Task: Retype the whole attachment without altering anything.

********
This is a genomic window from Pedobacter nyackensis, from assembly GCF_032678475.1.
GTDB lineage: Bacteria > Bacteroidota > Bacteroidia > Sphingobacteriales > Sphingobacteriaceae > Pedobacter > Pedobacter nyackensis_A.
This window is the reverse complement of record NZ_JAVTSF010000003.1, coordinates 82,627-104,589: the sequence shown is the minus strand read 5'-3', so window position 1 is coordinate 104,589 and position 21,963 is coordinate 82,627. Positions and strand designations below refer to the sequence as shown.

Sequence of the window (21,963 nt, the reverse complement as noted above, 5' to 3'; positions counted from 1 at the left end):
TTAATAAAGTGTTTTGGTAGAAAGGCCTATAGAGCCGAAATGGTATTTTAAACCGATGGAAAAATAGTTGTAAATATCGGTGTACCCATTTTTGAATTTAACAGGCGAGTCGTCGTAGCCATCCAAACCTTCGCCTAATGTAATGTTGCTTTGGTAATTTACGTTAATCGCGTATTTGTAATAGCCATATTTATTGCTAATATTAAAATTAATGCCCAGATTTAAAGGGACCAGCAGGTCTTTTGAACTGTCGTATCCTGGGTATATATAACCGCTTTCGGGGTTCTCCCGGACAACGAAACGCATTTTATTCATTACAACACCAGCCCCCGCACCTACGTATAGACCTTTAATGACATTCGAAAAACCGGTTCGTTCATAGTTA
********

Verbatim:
This is a genomic window from Pedobacter nyackensis, from assembly GCF_032678475.1.
GTDB lineage: Bacteria > Bacteroidota > Bacteroidia > Sphingobacteriales > Sphingobacteriaceae > Pedobacter > Pedobacter nyackensis_A.
This window is the reverse complement of record NZ_JAVTSF010000003.1, coordinates 82,627-104,589: the sequence shown is the minus strand read 5'-3', so window position 1 is coordinate 104,589 and position 21,963 is coordinate 82,627. Positions and strand designations below refer to the sequence as shown.

Sequence of the window (21,963 nt, the reverse complement as noted above, 5' to 3'; positions counted from 1 at the left end):
TTAATAAAGTGTTTTGGTAGAAAGGCCTATAGAGCCGAAATGGTATTTTAAACCGATGGAAAAATAGTTGTAAATATCGGTGTACCCATTTTTGAATTTAACAGGCGAGTCGTCGTAGCCATCCAAACCTTCGCCTAATGTAATGTTGCTTTGGTAATTTACGTTAATCGCGTATTTGTAATAGCCATATTTATTGCTAATATTAAAATTAATGCCCAGATTTAAAGGGACCAGCAGGTCTTTTGAACTGTCGTATCCTGGGTATATATAACCGCTTTCGGGGTTCTCCCGGACAACGAAACGCATTTTATTCATTACAACACCAGCCCCCGCACCTACGTATAGACCTTTAATGACATTCGAAAAACCGGTTCGTTCATAGTTA